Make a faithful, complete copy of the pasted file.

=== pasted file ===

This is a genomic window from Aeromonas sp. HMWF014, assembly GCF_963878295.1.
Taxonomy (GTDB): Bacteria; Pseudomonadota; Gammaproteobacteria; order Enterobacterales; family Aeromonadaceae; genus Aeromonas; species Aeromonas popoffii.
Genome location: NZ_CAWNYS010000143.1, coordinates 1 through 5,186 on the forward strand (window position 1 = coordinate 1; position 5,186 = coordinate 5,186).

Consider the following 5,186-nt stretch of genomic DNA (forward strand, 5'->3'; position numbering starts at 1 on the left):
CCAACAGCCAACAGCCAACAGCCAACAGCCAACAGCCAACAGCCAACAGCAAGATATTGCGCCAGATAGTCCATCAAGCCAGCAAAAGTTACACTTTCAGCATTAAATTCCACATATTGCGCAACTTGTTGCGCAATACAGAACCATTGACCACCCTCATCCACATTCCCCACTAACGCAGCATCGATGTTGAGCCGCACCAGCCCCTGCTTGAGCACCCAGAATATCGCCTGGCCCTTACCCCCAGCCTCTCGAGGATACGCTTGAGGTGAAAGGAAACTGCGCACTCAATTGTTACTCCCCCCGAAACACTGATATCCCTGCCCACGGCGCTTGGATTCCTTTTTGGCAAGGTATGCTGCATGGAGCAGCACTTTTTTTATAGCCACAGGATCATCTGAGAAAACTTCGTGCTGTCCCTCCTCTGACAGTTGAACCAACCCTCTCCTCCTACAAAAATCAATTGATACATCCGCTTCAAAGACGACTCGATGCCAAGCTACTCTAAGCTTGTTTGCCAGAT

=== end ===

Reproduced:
This is a genomic window from Aeromonas sp. HMWF014, assembly GCF_963878295.1.
Taxonomy (GTDB): Bacteria; Pseudomonadota; Gammaproteobacteria; order Enterobacterales; family Aeromonadaceae; genus Aeromonas; species Aeromonas popoffii.
Genome location: NZ_CAWNYS010000143.1, coordinates 1 through 5,186 on the forward strand (window position 1 = coordinate 1; position 5,186 = coordinate 5,186).

Consider the following 5,186-nt stretch of genomic DNA (forward strand, 5'->3'; position numbering starts at 1 on the left):
CCAACAGCCAACAGCCAACAGCCAACAGCCAACAGCCAACAGCCAACAGCAAGATATTGCGCCAGATAGTCCATCAAGCCAGCAAAAGTTACACTTTCAGCATTAAATTCCACATATTGCGCAACTTGTTGCGCAATACAGAACCATTGACCACCCTCATCCACATTCCCCACTAACGCAGCATCGATGTTGAGCCGCACCAGCCCCTGCTTGAGCACCCAGAATATCGCCTGGCCCTTACCCCCAGCCTCTCGAGGATACGCTTGAGGTGAAAGGAAACTGCGCACTCAATTGTTACTCCCCCCGAAACACTGATATCCCTGCCCACGGCGCTTGGATTCCTTTTTGGCAAGGTATGCTGCATGGAGCAGCACTTTTTTTATAGCCACAGGATCATCTGAGAAAACTTCGTGCTGTCCCTCCTCTGACAGTTGAACCAACCCTCTCCTCCTACAAAAATCAATTGATACATCCGCTTCAAAGACGACTCGATGCCAAGCTACTCTAAGCTTGTTTGCCAGAT